Paper No. 4
Presentation Time: 1:00 PM-5:00 PM
STRATIGRAPHY AND PETROLEUM GEOLOGY OF THE UPPER DEVONIAN ALEXANDER SAND, BARBOUR COUNTY, WEST VIRGINIA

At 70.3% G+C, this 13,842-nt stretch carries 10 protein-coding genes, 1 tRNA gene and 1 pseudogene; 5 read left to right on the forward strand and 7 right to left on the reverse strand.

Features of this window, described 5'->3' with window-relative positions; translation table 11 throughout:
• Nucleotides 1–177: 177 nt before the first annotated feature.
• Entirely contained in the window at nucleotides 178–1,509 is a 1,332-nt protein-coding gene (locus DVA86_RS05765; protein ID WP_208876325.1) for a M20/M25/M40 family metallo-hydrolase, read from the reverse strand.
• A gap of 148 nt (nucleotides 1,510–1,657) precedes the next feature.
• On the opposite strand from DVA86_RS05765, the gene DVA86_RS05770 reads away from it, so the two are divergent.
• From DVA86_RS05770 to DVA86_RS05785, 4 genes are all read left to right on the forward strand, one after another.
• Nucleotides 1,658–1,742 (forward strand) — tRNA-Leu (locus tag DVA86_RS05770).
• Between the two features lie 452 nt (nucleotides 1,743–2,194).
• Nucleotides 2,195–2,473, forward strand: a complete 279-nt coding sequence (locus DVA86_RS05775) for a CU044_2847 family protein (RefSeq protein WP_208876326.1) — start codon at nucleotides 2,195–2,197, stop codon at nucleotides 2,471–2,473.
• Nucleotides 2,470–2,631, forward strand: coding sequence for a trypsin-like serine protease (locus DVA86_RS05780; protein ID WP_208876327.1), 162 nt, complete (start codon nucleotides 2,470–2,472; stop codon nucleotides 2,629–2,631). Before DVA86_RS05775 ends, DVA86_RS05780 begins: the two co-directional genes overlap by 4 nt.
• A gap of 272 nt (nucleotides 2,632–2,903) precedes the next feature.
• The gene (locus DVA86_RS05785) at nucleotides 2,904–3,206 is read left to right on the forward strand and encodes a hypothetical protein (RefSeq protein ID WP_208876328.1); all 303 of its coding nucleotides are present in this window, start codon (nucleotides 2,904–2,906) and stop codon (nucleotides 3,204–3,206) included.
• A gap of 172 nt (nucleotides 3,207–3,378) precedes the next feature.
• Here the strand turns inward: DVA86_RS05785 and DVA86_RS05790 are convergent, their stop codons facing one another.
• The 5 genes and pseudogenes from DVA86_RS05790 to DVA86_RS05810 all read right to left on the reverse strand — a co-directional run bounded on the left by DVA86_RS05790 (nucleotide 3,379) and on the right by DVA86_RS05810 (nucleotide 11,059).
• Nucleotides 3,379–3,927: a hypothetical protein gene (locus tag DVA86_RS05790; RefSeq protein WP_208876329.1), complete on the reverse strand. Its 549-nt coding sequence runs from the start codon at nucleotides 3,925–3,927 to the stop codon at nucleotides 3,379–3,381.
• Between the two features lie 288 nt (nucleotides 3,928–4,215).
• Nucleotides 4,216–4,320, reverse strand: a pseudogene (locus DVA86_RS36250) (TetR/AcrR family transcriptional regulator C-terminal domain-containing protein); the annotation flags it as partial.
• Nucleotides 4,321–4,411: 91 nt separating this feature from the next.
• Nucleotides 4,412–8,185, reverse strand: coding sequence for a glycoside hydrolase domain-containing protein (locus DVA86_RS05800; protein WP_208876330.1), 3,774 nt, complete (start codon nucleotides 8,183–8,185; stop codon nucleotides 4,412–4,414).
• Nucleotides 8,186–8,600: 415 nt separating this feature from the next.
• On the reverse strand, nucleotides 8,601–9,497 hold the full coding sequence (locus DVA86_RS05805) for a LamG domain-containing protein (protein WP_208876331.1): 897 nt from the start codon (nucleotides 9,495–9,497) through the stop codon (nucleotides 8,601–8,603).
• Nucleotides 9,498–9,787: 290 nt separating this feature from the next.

The Alexander sand is a driller’s term for an Upper Devonian, gas-producing stratum in northern West Virginia. Frasnian in age, it is considered to be equivalent to the Briery Gap Member of the Foreknobs Formation along the Allegheny front. Gas production is from two areas; basin-center turbidites in north central West Virginia and shelf sands from northeastern West Virginia. The sand facies extends from Preston County south to Upshur County in an arcuate trend roughly parallel to the outcrop. The Alexander is located stratigraphically from 175 to 200 feet below the Benson sand. This study considers the Alexander sand in Barbour County where the unit consists of at least three 12 to 20 foot thick coarsening-up sand bodies separated by thin intervals of shale as indicated on gamma-ray logs. These sand bodies are interpreted to be shelf sands deposited on an aggrading shelf seaward of the Augusta lobe of the Catskill delta complex. Production from the Alexander sand in Barbour County is from the lower or middle of the three extensive sand bodies. Log porosity typically ranges from 6 to 10 percent. Completion of this tight sand requires fracturing. Production solely from the Alexander is rare and more commonly is commingled with gas from the Benson sand or shallower Upper Devonian gas sands.